It is now more than 35 years since I was admitted to practice as a barrister and solicitor of the Supreme Court of Victoria. During that time, I have seen many changes in the ways in which the law is practised. One of the most notable of those changes has been the increasing specialisation of practitioners. When first I went to the Bar in 1971, there were many barristers who could, and did, appear in a very wide variety of cases. There was talk, of course, of the division between the common law and equity practitioners (the "shouters" and the "whisperers" as some tended to call them) and no doubt there were many members of the Bar whose practice did not extend much, if at all, beyond one of those broadly defined categories. Even so, that was a time when a barrister taking silk was expected to do at least one murder trial on instructions from the Public Solicitor, no matter whether that barrister's practice had previously been dominated by questions about the construction of wills or the application of the Income Tax Assessment Act, or the like. To that extent, and in that way, the tradition of the generalist practitioner survived. Now, 30-odd years later, generalist practices at the Bar or among senior solicitors are almost unknown. Rightly or wrongly, everyone is expected now to specialise in a particular field.
There is no point at all in my expressing a view about whether these changes are desirable. They have happened. No doubt the change has brought advantage and disadvantage. But again, there is no point at all in my attempting to strike a balance between them. Nevertheless, there is, I think, some benefit in trying to identify some of the disadvantages of this change. There is benefit in doing that if, as a result, the disadvantageous consequences can be identified and, at least, minimised if not eliminated. To do so will make the change that has happened even better (if you think it has been a change for the good) or reduce its malign influence (if you are of a mind to see the glass as being half empty rather than half full).
Increasing specialisation can, but need not, bring with it two related but distinct difficulties. First, it may mean that developments in areas of legal practice not immediately related to the area of specialisation are ignored by the specialist. Secondly, it may mean that pockets of L-O-R-E develop and applicable principles of L-A-W are ignored. Folklore may come to supersede the law.
Specialisation does not relieve the practitioner of the need to keep abreast of developments that will affect the particular area of specialisation. In the area of bankruptcy, that will require a very wide field of view.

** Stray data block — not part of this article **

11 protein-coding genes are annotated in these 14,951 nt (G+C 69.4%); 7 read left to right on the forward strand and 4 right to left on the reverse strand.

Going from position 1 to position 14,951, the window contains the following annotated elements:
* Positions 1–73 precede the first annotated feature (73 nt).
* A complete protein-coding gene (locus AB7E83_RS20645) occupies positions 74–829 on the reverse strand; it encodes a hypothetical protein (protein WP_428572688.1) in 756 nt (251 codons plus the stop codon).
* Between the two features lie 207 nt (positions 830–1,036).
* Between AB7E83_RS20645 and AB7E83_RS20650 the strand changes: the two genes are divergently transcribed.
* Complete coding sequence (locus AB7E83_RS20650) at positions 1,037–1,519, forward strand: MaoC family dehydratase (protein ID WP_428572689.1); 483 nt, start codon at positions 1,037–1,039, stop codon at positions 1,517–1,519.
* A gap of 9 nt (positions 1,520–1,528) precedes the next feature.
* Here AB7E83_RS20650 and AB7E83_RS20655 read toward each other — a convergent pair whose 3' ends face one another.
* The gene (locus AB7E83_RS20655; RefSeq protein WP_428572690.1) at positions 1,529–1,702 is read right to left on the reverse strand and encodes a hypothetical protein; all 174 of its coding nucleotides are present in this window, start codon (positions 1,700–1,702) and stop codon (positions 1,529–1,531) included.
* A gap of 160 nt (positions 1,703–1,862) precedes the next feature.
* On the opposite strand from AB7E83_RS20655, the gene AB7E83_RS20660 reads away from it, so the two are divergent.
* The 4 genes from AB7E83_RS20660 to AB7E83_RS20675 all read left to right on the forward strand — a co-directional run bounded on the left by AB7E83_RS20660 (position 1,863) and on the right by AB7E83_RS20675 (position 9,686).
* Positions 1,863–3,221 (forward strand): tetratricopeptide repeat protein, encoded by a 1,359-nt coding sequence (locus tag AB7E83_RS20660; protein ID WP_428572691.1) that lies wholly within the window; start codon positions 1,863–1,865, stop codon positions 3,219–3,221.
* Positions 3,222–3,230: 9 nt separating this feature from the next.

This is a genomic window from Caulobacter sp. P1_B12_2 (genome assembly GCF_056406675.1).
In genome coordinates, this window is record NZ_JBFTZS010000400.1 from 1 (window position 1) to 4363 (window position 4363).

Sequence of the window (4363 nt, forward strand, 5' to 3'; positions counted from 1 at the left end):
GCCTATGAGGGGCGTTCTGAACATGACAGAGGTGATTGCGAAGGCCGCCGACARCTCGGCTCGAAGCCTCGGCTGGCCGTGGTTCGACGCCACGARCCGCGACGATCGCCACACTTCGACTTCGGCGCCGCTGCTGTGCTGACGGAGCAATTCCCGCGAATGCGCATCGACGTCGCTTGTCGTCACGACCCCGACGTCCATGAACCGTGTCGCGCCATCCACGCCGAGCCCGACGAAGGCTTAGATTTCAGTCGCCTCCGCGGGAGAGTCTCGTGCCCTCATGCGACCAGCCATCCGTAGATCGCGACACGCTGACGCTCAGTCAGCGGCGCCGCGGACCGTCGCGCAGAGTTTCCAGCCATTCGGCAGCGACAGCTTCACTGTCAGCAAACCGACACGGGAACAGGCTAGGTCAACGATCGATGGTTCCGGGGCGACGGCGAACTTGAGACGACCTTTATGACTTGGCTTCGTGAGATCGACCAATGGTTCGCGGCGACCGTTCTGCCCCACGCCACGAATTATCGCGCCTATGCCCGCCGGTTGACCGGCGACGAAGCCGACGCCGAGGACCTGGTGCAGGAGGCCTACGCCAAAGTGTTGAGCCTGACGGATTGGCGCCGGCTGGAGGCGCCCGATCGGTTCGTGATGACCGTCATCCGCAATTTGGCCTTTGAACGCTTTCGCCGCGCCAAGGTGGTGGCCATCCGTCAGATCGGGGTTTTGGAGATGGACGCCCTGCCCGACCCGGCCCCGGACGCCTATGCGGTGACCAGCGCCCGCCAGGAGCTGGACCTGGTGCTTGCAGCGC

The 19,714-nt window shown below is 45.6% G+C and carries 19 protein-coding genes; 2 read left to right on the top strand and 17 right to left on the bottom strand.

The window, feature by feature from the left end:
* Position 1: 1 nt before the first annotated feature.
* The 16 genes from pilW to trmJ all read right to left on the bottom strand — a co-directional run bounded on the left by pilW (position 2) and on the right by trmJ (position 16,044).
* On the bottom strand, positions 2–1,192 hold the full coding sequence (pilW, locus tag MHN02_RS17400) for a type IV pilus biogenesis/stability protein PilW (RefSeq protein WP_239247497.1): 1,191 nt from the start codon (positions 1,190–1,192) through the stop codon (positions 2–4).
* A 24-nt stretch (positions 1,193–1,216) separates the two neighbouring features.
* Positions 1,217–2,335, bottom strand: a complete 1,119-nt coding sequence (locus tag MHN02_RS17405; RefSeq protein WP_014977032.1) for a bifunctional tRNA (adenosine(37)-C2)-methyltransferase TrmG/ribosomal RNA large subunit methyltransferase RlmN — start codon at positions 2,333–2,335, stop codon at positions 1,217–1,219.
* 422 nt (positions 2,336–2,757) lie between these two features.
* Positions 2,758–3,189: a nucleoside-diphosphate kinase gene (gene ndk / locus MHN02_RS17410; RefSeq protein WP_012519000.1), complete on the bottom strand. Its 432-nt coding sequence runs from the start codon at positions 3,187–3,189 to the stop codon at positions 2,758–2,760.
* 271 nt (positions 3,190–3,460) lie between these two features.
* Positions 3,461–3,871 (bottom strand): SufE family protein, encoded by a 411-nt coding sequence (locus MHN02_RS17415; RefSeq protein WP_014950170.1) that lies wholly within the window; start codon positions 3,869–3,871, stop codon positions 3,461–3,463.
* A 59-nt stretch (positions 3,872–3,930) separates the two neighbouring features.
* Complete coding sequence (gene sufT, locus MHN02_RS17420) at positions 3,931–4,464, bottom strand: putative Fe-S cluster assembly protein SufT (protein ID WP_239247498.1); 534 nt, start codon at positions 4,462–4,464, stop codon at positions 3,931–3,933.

It is, or should be, self-evident that an understanding of the law of property is central to the proper application and administration of the law of bankruptcy. But stop to consider what a remarkably wide field is encompassed by that description "the law of property". Some sense of the breadth of the subject can be gathered by looking at some of the Court's decisions concerning questions of native title. In Yanner v Eaton[9], in the joint reasons of four members of the Court, it was pointed out that although the word "property" is often used to refer to something that belongs to another, there are many contexts in which the word describes a legal relationship with something rather than the thing itself. This idea, recognised by Jeremy Bentham centuries ago[10], and in more recent years developed by Professor Gray[11] (that it is necessary to distinguish between the subject-matter in which property exists and those rights which, together, constitute property in that subject-matter) tends to reveal the breadth of the subject encompassed by reference to "the law of property". It does that because it draws attention to the very many and very different kinds of legal right which a person may have in relation to a particular subject-matter and which may properly be considered to be an item of property. More particularly, since the emergence and common adoption of arrangements like discretionary trusts[12], unit trusts, and other investment arrangements of the kind once described as prescribed interests, but now called managed investment schemes[13], it is self-evident that familiarity with diverse areas of the law will often be necessary if the law of bankruptcy is rightly to be administered. All of these areas may be brought under the umbrella of the law of property but, to take but one example, you cannot begin to understand some managed investment schemes without detailed knowledge of the Corporations Act and without a proper understanding of the law of trusts. And it follows that one must try to keep abreast of what is happening in those areas. That is no small task.